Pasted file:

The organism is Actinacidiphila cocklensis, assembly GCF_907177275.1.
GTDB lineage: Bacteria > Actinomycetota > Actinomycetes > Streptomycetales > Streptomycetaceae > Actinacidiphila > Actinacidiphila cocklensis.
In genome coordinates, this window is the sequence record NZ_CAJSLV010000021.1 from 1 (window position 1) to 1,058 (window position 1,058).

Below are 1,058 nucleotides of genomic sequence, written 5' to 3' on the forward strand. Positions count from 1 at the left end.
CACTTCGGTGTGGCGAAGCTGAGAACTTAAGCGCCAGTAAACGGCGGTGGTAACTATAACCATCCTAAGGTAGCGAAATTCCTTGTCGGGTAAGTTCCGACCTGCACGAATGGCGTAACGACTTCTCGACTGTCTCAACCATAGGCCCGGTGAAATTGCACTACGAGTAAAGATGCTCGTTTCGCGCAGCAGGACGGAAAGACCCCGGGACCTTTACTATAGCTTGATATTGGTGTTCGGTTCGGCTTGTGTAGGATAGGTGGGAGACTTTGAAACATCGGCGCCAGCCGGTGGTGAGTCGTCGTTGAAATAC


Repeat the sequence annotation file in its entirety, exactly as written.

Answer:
The organism is Actinacidiphila cocklensis, assembly GCF_907177275.1.
GTDB lineage: Bacteria > Actinomycetota > Actinomycetes > Streptomycetales > Streptomycetaceae > Actinacidiphila > Actinacidiphila cocklensis.
In genome coordinates, this window is the sequence record NZ_CAJSLV010000021.1 from 1 (window position 1) to 1,058 (window position 1,058).

Below are 1,058 nucleotides of genomic sequence, written 5' to 3' on the forward strand. Positions count from 1 at the left end.
CACTTCGGTGTGGCGAAGCTGAGAACTTAAGCGCCAGTAAACGGCGGTGGTAACTATAACCATCCTAAGGTAGCGAAATTCCTTGTCGGGTAAGTTCCGACCTGCACGAATGGCGTAACGACTTCTCGACTGTCTCAACCATAGGCCCGGTGAAATTGCACTACGAGTAAAGATGCTCGTTTCGCGCAGCAGGACGGAAAGACCCCGGGACCTTTACTATAGCTTGATATTGGTGTTCGGTTCGGCTTGTGTAGGATAGGTGGGAGACTTTGAAACATCGGCGCCAGCCGGTGGTGAGTCGTCGTTGAAATAC